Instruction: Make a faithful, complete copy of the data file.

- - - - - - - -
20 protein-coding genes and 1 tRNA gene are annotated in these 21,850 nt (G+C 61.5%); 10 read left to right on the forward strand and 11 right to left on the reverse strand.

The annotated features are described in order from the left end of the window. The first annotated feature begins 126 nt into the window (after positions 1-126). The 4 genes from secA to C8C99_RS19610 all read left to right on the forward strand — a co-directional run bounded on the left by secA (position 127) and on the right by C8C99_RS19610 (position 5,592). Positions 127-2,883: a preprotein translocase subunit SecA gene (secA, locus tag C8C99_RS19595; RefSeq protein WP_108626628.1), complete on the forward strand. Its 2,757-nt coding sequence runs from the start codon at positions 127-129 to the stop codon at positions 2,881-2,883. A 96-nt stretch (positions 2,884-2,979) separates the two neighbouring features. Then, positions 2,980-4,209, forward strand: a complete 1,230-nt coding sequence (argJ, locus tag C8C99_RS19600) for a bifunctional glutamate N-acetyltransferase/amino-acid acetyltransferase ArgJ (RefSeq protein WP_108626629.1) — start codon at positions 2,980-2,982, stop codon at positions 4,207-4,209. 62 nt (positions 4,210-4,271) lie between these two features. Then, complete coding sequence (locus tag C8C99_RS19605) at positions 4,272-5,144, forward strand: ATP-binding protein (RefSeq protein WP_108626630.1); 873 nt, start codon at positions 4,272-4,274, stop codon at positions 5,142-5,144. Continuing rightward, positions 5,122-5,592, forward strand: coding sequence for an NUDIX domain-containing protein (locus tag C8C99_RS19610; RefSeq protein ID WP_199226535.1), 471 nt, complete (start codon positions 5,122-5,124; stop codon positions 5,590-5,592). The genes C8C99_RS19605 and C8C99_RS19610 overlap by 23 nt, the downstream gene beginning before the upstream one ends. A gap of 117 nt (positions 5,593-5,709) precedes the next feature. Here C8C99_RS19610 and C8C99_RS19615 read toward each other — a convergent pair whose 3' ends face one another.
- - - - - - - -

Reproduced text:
20 protein-coding genes and 1 tRNA gene are annotated in these 21,850 nt (G+C 61.5%); 10 read left to right on the forward strand and 11 right to left on the reverse strand.

The annotated features are described in order from the left end of the window. The first annotated feature begins 126 nt into the window (after positions 1-126). The 4 genes from secA to C8C99_RS19610 all read left to right on the forward strand — a co-directional run bounded on the left by secA (position 127) and on the right by C8C99_RS19610 (position 5,592). Positions 127-2,883: a preprotein translocase subunit SecA gene (secA, locus tag C8C99_RS19595; RefSeq protein WP_108626628.1), complete on the forward strand. Its 2,757-nt coding sequence runs from the start codon at positions 127-129 to the stop codon at positions 2,881-2,883. A 96-nt stretch (positions 2,884-2,979) separates the two neighbouring features. Then, positions 2,980-4,209, forward strand: a complete 1,230-nt coding sequence (argJ, locus tag C8C99_RS19600) for a bifunctional glutamate N-acetyltransferase/amino-acid acetyltransferase ArgJ (RefSeq protein WP_108626629.1) — start codon at positions 2,980-2,982, stop codon at positions 4,207-4,209. 62 nt (positions 4,210-4,271) lie between these two features. Then, complete coding sequence (locus tag C8C99_RS19605) at positions 4,272-5,144, forward strand: ATP-binding protein (RefSeq protein WP_108626630.1); 873 nt, start codon at positions 4,272-4,274, stop codon at positions 5,142-5,144. Continuing rightward, positions 5,122-5,592, forward strand: coding sequence for an NUDIX domain-containing protein (locus tag C8C99_RS19610; RefSeq protein ID WP_199226535.1), 471 nt, complete (start codon positions 5,122-5,124; stop codon positions 5,590-5,592). The genes C8C99_RS19605 and C8C99_RS19610 overlap by 23 nt, the downstream gene beginning before the upstream one ends. A gap of 117 nt (positions 5,593-5,709) precedes the next feature. Here C8C99_RS19610 and C8C99_RS19615 read toward each other — a convergent pair whose 3' ends face one another.